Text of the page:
Structural genomics is the systematic determination of 3-D structures of proteins representative of the range of protein structure and function found in nature. The goal is to build a body of structural information that will predict the structure and potential function for almost any protein from knowledge of its coding sequence. This is essential information for understanding the functioning of the human proteome, the ensemble of tens of thousands of proteins specified by the human genome.
While most structural biologists pursue structures of individual proteins or protein groups, specialists in structural genomics pursue structures of proteins on a genome wide scale. This implies large-scale cloning, expression and purification. One main advantage of this approach is economy of scale.
- Examines the three dimensional structure of all proteins of a given organism, by experimental methods such as X-ray crystallography and NMR spectroscopy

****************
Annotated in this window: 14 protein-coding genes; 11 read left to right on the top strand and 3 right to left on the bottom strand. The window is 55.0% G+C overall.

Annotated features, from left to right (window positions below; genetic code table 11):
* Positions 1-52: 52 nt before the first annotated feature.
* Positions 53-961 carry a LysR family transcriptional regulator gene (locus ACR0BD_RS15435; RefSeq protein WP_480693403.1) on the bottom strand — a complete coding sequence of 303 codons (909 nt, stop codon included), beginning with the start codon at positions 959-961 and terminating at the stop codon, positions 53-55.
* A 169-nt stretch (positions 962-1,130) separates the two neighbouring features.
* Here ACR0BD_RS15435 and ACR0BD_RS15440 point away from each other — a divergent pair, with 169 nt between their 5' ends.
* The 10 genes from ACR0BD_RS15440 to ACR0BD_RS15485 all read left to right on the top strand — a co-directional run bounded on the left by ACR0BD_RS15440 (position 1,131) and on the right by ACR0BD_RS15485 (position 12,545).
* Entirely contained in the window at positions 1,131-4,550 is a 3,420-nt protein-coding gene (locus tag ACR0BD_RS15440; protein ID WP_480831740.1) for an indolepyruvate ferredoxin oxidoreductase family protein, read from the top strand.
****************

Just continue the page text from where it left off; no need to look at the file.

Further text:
- Looks at structural genomics as a foundation of drug discovery as discovering new medicines is becoming more challenging and the pharmaceutical industry is looking to new technologies to help in this mission
- From envelopes to atoms: the remarkable progress of biological electron microscopy
R. Anthony Crowther
- Single-particle applications at intermediate resolution
Bettina Böttcher and Katharina Hipp
- Visualizing molecular machines in action: single particle analysis with structural variability
Sjors H.W. Scheres
- Cellular Tomography
Andreas Hoenger and Cédric Bouchet-Marquis